It is a platform for teachers to communicate with students and vice versa. Teacher can create a library of assignments, students create an account very quickly and easily, all that it requires is a group ID (provided by the teacher). Teacher accounts are free and simple to create.
Shifts accountability – students can’t participate effectively with their peers if they haven’t read or do not attempt to answer a question; the peer pressure seems to be more effective than teacher-produced pressure.
Students were excited to use edmodo.com. They said things like, “This is just like Facebook!” and became very excited about the prospect of communicating with their peers using this platform. They were very familiar with the layout and style already and were comfortable using abbreviations and posting conventions.
Student talk dominated the discussion; teacher was merely a facilitator/moderator of discussion. Every student responded to every question. Easy to tell if response showed a real understanding of the text or if student had not read or was off-task.
Students were asked about how they would characterize Red from the story and if he reminded them of anyone that they knew. Students made personal connections and responses varied greatly. One student says, “This reminds me of my sister”; the second essentially says, “Red reminds me of us kids sometimes” and the third says, “My family wouldn’t allow that at all!” It would be difficult to validate all of these responses in a whole-class discussion.
When students were confused about what their classmates had said they asked one another, not the teacher, for clarification.
Supporting student collaboration
Supporting Student Collaboration: Edmodo in the Classroom<br />Catherine Holland<br />Department of Educational Studies<br />St. Mary’s College of Maryland<br />United States<br />email@example.com<br /> <br />Lin Y. Muilenburg<br />Department of Educational Studies<br />St. Mary’s College of Maryland<br />United States<br />firstname.lastname@example.org<br />
What is Edmodo? <br />http://www.edmodo.com/home<br />
The Study<br />10th Grade English Students<br />Studying the novel The Contender<br />Practicing discussion, writing, and creating questions<br />Students were divided into three “discussion groups” and asked to reply to the questions posted by Miss Holland, their student-teacher<br />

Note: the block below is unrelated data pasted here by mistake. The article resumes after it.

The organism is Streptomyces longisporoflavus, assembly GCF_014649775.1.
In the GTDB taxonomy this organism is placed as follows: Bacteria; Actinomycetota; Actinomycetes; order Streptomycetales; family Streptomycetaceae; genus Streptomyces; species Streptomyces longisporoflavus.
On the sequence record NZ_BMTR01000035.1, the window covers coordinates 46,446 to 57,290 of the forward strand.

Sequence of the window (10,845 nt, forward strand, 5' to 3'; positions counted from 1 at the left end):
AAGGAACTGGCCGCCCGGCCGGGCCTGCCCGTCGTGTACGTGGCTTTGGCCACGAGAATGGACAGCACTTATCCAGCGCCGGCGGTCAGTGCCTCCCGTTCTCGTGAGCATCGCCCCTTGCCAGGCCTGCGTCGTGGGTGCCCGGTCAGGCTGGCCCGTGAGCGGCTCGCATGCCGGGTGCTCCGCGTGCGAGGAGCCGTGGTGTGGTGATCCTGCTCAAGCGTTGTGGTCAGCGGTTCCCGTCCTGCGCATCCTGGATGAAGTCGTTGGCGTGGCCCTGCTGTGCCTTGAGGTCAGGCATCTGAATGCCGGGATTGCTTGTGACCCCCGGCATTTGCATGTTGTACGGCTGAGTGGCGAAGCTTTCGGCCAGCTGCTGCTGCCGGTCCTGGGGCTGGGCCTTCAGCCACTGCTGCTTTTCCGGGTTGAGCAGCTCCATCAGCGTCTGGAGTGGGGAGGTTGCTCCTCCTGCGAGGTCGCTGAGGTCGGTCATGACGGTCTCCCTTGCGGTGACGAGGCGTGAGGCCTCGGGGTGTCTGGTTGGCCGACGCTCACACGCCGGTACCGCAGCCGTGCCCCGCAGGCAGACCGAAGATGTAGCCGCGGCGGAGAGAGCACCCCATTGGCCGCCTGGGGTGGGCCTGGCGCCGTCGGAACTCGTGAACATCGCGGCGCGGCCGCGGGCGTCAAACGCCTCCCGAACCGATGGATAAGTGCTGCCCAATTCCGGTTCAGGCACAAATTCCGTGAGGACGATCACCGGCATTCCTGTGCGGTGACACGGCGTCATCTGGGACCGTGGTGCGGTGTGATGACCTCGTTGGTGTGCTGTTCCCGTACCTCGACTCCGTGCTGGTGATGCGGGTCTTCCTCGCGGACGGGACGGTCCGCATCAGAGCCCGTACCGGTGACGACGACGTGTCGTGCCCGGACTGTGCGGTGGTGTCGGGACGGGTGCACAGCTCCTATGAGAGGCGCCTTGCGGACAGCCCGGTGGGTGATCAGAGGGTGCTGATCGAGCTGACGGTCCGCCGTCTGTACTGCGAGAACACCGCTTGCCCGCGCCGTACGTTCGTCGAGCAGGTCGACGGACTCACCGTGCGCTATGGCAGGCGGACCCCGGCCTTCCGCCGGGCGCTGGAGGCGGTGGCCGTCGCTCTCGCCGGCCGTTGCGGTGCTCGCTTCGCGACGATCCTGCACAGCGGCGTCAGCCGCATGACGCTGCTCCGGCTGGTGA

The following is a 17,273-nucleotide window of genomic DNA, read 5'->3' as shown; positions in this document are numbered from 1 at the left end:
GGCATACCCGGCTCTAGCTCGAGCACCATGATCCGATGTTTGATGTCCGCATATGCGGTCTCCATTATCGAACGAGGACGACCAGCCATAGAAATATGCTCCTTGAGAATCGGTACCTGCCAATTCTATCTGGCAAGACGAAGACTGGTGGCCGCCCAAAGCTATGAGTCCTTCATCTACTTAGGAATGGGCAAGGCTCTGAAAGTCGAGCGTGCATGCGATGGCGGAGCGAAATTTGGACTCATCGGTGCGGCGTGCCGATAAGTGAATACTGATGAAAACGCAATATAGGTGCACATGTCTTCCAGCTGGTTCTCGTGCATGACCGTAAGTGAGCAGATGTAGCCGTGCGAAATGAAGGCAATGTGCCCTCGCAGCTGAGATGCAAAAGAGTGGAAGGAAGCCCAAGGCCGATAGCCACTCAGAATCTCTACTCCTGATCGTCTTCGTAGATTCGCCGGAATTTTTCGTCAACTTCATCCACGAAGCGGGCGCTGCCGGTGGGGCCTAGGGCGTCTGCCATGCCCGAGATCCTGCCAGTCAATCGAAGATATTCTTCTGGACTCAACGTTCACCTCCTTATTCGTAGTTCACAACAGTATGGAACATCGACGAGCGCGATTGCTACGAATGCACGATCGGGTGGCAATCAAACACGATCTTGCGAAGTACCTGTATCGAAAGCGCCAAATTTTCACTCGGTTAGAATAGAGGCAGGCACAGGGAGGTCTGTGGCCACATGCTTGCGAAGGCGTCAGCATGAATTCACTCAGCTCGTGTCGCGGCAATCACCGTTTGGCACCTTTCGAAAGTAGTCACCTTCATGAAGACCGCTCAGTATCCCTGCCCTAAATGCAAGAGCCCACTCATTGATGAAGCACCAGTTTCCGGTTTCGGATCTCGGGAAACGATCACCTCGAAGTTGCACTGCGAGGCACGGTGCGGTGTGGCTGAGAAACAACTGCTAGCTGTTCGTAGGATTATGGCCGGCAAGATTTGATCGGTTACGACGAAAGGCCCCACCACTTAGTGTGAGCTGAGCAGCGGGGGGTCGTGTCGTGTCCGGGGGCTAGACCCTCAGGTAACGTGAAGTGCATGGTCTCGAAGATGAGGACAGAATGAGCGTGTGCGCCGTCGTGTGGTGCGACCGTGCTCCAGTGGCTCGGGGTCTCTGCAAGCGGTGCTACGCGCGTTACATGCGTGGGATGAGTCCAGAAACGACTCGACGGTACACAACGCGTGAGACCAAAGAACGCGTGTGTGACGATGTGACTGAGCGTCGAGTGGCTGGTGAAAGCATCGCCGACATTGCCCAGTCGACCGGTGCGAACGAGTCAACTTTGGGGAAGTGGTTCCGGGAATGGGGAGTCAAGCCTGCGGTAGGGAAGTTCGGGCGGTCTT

CMC allows a more student-centered approach that could disrupt traditional teacher-centered methods (Groenke & Paulus 2008).<br />Rachel’s* response: “didnt read dat chapter...”<br />Mike’s response: “@Rachel well read it then , OK !!!”<br />*all student names are pseudonyms<br />
A Social Network<br />Because the asynchronous discussion platform functions just like “the wall” in Facebook, students understood immediately that they were to talk to each other and not to the teacher.<br />
Limited Teacher-Prompting<br />56 responses to 7 teacher-directed questions/comments. <br />Average of ~5 responses per student (11 students total)<br />Accountability<br />
Depth of Discussion<br />“Bobby - red is big and tough. i dont think bud likes red that much because they argue alot and he is a smartmouth. he kinda reminds me of my sister” <br />“Mike - He is really cocky & a smart mouth . we know this because he told Bud what too do in a smart mouth and rude way . I think us kids could realte to him because sometimes we are a little smart mouths with the authority.” <br />“Lisa - i think red is rude,mean and disrepect, how he talks to bud in the story and you just dont talk to people and elders like that. that he is rude and a bad attuide. No, my family wouldnt allow that at all!”<br />
Reciprocal Teaching<br />Students were asked to create questions<br />Students responded to one another for clarification<br />Lisa – “[Juan] what are you talking about? dills and stuff?” <br />Mike: “[@lisa] i think the drills are like hitting the punching bag and sit-up , etc.” <br />
Conclusions<br />Easy to monitor off-task behavior<br />Encourages thoughtful response from everystudent (even the quietest ones!)<br />Fun, familiar platform <br />Student-centered<br />Could be used to discuss any text<br />
References<br />Ediger, M. (2007). Meaning in reading instruction. Reading Improvement, 44(4), 217-220.<br /> <br />Groenke, S. L., & Paulus, T. (2008). The role of teacher questioning in promoting dialogic literary inquiry in computer-mediated communication. Journal of Research on Technology in Education, 40(2), 141-164.<br /> <br />Johnson, D. W. (2003). Social interdependence: interrelationships among theory, research, and practice. American Psychologist, 58(11), 934-945.<br /> <br />Johnson, G. (2006). Synchronous and asynchronous text-based CMC in educational contexts: a review of recent research. TechTrends: Linking Research and Practice to Improve Learning, 50(4), 46-53.<br /> <br />MacArthur, C. A. (2009). Reflections on research on writing and technology for struggling writers. Learning Disabilities Research & Practice, 24(2), 93-103.<br /> <br />Marttunen, M., & Laurinen, L. (2007). Collaborative learning through chat discussions and argument diagrams in secondary school. Journal of Research on Technology in Education, 40(1), 109-126.<br /> <br />Tsay, M., & Brady, M. (2010). A case study of cooperative learning and communication pedagogy: does working in teams make a difference? Journal of the Scholarship of Teaching and Learning, 10(2), 78-89.<br /> <br />Yang, H., & Tang, J. (2003). Effects of social network on students' performance: a web-based forum study in Taiwan. SLOAN-C: A Consortium of Instutions and Organizations Committed to Quality Online Education, 7(3). Retrieved from http://sloanconsortium.org/sites/default/files/v7n3_yang_2.pdf<br /> <br />Zhang, J., Scardamalia, M., Reeve, R., & Messina, R. (2009). Designs for collective cognitive responsibility in knowledge-building communities. Journal of the Learning Sciences, 18(1), 7-44.<br />